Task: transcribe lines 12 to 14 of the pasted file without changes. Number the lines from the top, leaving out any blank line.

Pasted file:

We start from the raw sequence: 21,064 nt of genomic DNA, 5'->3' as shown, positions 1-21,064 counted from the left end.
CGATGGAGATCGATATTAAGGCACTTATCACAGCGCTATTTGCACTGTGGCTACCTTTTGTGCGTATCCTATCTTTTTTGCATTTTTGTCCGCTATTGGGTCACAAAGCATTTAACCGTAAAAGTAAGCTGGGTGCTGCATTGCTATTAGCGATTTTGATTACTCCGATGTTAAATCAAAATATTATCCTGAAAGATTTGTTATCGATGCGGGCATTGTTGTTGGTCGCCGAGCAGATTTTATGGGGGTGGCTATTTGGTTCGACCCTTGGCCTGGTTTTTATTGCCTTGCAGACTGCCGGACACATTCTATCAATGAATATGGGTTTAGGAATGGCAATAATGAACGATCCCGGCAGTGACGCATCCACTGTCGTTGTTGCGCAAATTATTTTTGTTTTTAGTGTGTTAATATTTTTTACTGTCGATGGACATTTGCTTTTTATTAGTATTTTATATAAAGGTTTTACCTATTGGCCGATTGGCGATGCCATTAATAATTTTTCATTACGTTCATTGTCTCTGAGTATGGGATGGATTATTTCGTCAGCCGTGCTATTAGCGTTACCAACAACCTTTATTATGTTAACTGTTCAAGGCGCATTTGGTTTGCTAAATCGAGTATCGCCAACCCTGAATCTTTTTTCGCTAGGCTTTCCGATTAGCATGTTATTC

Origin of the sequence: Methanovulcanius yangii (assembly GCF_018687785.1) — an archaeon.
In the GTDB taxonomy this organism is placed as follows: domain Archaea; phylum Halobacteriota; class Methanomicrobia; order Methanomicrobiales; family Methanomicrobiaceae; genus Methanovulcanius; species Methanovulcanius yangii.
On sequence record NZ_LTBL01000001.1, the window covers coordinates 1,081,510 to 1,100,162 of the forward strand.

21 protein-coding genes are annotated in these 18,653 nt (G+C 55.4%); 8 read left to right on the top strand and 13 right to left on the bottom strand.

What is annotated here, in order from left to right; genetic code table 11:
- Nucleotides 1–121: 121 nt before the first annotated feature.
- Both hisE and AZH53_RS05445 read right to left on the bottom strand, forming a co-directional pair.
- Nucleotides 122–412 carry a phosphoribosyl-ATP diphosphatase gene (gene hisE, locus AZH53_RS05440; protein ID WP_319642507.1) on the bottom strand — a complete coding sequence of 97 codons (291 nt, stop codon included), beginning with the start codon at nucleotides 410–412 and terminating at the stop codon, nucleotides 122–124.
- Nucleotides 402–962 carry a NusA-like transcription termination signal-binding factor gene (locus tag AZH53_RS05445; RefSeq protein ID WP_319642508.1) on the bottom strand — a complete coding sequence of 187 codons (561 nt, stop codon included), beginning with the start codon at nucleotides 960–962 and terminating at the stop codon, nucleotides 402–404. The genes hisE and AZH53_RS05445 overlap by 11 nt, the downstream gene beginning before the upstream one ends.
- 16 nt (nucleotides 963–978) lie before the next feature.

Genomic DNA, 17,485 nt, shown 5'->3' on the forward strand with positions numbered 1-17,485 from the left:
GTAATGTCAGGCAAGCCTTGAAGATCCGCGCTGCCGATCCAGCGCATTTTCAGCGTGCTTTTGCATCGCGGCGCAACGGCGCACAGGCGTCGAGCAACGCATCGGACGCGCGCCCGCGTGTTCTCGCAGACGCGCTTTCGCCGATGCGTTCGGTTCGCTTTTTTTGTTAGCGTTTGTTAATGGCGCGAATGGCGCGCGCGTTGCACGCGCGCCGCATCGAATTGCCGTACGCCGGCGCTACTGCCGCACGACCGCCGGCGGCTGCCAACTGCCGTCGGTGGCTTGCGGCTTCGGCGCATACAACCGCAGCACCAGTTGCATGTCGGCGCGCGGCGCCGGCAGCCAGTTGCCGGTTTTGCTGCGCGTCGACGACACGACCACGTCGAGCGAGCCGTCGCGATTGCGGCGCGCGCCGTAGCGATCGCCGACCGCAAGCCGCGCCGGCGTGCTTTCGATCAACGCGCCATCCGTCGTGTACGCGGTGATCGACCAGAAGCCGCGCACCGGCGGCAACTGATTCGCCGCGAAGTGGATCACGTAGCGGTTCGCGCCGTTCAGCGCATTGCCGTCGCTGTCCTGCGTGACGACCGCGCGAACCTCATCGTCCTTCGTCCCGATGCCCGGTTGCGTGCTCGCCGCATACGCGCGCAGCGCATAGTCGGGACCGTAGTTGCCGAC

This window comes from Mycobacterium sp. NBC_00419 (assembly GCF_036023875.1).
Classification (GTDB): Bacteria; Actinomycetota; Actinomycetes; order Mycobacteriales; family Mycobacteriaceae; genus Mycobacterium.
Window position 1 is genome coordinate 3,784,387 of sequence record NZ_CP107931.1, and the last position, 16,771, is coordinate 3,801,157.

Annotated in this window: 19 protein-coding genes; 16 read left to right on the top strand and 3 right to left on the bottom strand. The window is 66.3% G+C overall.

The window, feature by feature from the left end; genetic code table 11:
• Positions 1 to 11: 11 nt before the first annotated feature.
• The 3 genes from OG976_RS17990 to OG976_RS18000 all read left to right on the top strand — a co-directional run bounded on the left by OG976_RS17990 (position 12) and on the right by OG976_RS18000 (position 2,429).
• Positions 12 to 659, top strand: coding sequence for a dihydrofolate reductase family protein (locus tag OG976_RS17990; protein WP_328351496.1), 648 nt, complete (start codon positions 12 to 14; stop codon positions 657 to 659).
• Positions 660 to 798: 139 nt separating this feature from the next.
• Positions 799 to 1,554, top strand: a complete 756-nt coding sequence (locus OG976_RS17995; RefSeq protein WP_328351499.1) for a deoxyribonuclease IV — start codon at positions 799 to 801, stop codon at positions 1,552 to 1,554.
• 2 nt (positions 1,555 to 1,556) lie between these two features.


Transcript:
- 16 nt (nucleotides 963–978) lie before the next feature.

Genomic DNA, 17,485 nt, shown 5'->3' on the forward strand with positions numbered 1-17,485 from the left:
GTAATGTCAGGCAAGCCTTGAAGATCCGCGCTGCCGATCCAGCGCATTTTCAGCGTGCTTTTGCATCGCGGCGCAACGGCGCACAGGCGTCGAGCAACGCATCGGACGCGCGCCCGCGTGTTCTCGCAGACGCGCTTTCGCCGATGCGTTCGGTTCGCTTTTTTTGTTAGCGTTTGTTAATGGCGCGAATGGCGCGCGCGTTGCACGCGCGCCGCATCGAATTGCCGTACGCCGGCGCTACTGCCGCACGACCGCCGGCGGCTGCCAACTGCCGTCGGTGGCTTGCGGCTTCGGCGCATACAACCGCAGCACCAGTTGCATGTCGGCGCGCGGCGCCGGCAGCCAGTTGCCGGTTTTGCTGCGCGTCGACGACACGACCACGTCGAGCGAGCCGTCGCGATTGCGGCGCGCGCCGTAGCGATCGCCGACCGCAAGCCGCGCCGGCGTGCTTTCGATCAACGCGCCATCCGTCGTGTACGCGGTGATCGACCAGAAGCCGCGCACCGGCGGCAACTGATTCGCCGCGAAGTGGATCACGTAGCGGTTCGCGCCGTTCAGCGCATTGCCGTCGCTGTCCTGCGTGACGACCGCGCGAACCTCATCGTCCTTCGTCCCGATGCCCGGTTGCGTGCTCGCCGCATACGCGCGCAGCGCATAGTCGGGACCGTAGTTGCCGAC